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Publication numberUS4184194 A
Publication typeGrant
Application numberUS 05/918,348
Publication dateJan 15, 1980
Filing dateJun 23, 1978
Priority dateJun 23, 1978
Publication number05918348, 918348, US 4184194 A, US 4184194A, US-A-4184194, US4184194 A, US4184194A
InventorsKoichi Shofu
Original AssigneeKoichi Shofu
Export CitationBiBTeX, EndNote, RefMan
External Links: USPTO, USPTO Assignment, Espacenet
Self-energized portable high density light display unit
US 4184194 A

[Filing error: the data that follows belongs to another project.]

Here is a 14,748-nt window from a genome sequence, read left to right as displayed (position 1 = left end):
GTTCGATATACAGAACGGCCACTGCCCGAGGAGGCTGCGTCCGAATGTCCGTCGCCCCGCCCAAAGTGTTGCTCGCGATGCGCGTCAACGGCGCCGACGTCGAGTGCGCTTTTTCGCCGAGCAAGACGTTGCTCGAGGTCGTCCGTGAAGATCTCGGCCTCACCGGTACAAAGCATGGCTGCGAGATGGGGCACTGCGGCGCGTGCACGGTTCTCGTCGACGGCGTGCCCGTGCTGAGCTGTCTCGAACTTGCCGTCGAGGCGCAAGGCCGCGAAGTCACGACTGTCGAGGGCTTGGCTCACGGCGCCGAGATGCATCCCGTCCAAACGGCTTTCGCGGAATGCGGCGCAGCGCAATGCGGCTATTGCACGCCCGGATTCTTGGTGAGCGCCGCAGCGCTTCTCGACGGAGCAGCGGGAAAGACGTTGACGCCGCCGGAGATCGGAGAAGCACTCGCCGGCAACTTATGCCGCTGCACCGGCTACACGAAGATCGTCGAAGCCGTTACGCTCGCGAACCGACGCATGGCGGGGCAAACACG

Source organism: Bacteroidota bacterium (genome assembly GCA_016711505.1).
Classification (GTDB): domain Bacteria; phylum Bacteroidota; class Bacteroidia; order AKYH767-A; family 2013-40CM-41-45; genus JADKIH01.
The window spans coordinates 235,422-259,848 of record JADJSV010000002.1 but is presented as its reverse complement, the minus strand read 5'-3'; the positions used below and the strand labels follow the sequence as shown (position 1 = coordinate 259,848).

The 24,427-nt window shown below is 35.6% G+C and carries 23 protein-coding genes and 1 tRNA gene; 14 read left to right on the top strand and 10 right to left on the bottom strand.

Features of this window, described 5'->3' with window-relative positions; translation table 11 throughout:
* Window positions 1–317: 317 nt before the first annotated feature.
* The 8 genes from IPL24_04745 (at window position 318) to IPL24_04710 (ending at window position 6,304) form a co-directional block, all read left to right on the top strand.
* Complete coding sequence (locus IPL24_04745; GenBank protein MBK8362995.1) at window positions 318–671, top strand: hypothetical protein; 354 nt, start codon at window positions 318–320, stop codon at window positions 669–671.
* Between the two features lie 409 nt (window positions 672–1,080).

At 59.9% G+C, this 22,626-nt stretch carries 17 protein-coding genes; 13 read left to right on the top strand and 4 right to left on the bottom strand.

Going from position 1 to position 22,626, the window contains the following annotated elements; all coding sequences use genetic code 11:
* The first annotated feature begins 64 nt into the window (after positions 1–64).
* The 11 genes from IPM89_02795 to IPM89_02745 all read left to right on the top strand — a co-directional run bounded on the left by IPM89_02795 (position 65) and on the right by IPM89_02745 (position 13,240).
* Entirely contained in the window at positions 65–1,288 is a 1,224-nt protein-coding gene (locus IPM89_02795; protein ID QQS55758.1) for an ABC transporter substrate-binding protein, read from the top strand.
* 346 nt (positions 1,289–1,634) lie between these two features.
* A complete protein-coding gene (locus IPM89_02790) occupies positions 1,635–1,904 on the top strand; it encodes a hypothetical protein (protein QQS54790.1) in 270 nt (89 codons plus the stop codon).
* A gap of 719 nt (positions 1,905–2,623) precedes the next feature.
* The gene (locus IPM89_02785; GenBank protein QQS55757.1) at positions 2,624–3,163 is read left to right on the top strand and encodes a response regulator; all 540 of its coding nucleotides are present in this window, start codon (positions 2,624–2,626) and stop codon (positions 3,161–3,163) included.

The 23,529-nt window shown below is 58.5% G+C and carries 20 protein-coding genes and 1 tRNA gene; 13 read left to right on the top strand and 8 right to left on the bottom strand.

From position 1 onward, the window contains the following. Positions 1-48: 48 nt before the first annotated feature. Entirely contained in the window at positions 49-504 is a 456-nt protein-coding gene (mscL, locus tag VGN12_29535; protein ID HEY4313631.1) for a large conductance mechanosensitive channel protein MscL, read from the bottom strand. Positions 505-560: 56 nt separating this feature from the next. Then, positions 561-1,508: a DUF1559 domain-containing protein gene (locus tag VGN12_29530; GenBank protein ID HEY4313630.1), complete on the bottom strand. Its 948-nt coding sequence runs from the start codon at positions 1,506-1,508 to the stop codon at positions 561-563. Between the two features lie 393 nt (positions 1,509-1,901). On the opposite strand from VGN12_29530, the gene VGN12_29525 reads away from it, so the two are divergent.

A self-energized portable high intensity light display unit is provided for displaying transparencies such as X-ray films, photographic films, and the like. The unit includes a casing having rolled-over sides which serve as housings for a number of batteries and for a circuit board, a reflective panel extending across the casing and supporting three fluorescent lamps in spaced parallel relationship, a translucent panel supported above the fluorescent tubes, and a pair of end members which serve to hold all of the aforementioned components in an assembled condition and which serve as interconnects for the batteries. The circuit board serves to convert a 12-volt battery voltage into 20-25 KHz alternating current voltage at 800-1000 volts. The fluorescent lamps are connected in series. A relay initially connects two of the lamps in series across the alternating current voltage when the unit is first turned on until they are started, and then the relay connects the third lamp in series with the other two across the alternating current voltage. The result is a simple and inexpensive high intensity display unit of low current drain.